Also, as you approach the end of your pregnancy, your baby will begin to prepare for childbirth and attain the birthing position. This usually means that his head will “drop” down into the pelvis-directly on top of your bladder. You already guessed it-this means you will have to go more than ever before!

When Does Frequent Urination During Pregnancy Start?

Frequent urination is an early pregnancy symptom, although, when it starts differs from woman to woman. However, most women begin to feel that incessant urge to pee from around weeks 6-8 of pregnancy, and sometimes, as early as week 4!

How Frequent is Frequent Urination?

Well, there is definitely no absolute standard. Just do not hold it in. When you’ve got to pee, you’ve got to pee Mama!

Will it Ever Stop?

Frequent urination may ease up for a while once you enter your second trimester. Sadly, it will most probably return (with a blast) later on in your pregnancy.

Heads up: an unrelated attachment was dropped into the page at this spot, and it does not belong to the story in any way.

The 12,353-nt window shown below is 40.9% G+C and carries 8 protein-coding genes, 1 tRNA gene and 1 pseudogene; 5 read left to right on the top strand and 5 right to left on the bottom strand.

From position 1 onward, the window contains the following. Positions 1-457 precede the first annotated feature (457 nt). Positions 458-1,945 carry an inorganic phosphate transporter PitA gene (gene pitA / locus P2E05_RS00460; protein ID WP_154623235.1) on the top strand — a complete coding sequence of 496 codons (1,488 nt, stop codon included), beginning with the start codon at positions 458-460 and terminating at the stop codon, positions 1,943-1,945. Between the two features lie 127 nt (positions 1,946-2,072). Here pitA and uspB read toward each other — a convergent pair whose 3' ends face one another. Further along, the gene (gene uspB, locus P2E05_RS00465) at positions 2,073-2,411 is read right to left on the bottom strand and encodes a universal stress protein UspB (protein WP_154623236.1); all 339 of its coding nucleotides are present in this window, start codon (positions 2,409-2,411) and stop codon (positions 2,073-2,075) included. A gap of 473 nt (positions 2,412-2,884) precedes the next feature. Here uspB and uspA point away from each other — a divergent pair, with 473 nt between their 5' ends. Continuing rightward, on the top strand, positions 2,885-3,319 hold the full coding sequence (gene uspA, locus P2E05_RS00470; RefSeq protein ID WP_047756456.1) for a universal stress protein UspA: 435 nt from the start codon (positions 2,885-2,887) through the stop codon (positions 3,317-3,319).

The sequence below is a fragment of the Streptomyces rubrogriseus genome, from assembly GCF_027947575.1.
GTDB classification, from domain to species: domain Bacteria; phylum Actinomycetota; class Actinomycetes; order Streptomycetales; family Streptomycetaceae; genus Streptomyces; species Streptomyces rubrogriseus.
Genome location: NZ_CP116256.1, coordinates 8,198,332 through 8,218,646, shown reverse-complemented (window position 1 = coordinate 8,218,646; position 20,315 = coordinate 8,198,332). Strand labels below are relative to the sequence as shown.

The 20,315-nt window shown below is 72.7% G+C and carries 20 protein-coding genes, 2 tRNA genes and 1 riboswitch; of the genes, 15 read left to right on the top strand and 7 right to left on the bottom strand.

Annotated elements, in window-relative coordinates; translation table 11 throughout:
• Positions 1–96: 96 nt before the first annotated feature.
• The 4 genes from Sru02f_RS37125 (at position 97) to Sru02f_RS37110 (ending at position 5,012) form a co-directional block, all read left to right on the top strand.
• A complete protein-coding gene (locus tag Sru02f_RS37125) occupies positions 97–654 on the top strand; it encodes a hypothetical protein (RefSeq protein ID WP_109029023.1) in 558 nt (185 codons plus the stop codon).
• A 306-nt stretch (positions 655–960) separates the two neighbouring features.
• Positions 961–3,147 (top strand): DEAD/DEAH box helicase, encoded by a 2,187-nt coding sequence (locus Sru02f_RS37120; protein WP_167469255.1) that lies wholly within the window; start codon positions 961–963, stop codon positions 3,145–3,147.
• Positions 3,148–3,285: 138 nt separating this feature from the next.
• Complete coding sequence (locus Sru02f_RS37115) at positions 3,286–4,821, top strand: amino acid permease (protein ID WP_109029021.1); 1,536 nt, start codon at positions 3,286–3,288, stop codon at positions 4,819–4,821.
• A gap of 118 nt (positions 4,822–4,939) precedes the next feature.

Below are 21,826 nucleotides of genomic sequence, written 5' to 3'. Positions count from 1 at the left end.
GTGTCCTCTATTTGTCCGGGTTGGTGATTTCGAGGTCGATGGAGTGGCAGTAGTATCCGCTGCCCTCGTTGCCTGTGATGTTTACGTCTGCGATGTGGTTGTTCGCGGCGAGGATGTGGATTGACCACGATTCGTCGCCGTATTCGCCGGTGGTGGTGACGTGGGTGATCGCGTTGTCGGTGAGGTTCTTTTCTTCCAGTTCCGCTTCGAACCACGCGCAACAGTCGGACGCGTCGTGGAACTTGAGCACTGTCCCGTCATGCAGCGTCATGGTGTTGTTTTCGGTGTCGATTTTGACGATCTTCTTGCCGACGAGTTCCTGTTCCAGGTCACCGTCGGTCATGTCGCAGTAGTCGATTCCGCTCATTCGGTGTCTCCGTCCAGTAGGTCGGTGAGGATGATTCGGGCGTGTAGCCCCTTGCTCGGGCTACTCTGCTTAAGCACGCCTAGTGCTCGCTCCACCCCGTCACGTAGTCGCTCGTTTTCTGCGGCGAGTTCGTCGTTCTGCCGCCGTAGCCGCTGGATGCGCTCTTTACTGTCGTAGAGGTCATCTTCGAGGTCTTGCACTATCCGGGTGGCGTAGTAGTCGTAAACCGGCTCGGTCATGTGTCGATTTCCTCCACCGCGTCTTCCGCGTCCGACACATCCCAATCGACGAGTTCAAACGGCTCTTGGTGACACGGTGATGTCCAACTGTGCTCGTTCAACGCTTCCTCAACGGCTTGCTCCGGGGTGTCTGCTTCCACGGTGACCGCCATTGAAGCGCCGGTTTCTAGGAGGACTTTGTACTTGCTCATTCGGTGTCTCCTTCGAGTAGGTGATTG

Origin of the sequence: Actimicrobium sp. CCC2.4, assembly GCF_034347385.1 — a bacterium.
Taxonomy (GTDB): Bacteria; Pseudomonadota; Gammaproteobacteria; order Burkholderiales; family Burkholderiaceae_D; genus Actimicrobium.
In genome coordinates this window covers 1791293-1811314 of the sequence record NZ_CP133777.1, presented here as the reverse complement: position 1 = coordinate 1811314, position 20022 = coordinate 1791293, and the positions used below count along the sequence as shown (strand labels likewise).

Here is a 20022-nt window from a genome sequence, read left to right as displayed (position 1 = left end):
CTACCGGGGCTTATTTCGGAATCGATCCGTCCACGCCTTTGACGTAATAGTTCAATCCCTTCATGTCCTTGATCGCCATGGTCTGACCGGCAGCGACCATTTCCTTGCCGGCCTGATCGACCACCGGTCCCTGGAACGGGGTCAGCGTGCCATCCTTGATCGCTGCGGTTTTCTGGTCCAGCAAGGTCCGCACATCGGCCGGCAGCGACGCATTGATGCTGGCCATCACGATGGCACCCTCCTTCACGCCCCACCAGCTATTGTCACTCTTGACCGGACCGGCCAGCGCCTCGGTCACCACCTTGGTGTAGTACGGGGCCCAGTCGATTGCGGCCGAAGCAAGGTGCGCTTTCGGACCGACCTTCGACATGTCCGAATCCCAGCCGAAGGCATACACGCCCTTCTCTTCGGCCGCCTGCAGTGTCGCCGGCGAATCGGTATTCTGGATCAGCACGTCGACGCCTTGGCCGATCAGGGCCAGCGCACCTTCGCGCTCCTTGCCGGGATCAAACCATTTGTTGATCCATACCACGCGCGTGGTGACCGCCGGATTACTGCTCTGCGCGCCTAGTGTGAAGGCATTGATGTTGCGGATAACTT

This is because your baby puts more pressure on your bladder as she grows, and adds more pressure when she “drops” into your pelvis just before birth.

Cephalic presentation

Thankfully, you can say good-bye to this problem once your baby is born!

Managing Frequent Urination During Pregnancy

Unfortunately, this symptom of pregnancy is one you cannot run from.

You really shouldn’t want to.

This is because your frequent urination is actually a good sign; that you are drinking enough fluids, well-hydrated and healthy.

This does not make it any less annoying though, so we have some tips to help make your life a little bit easier: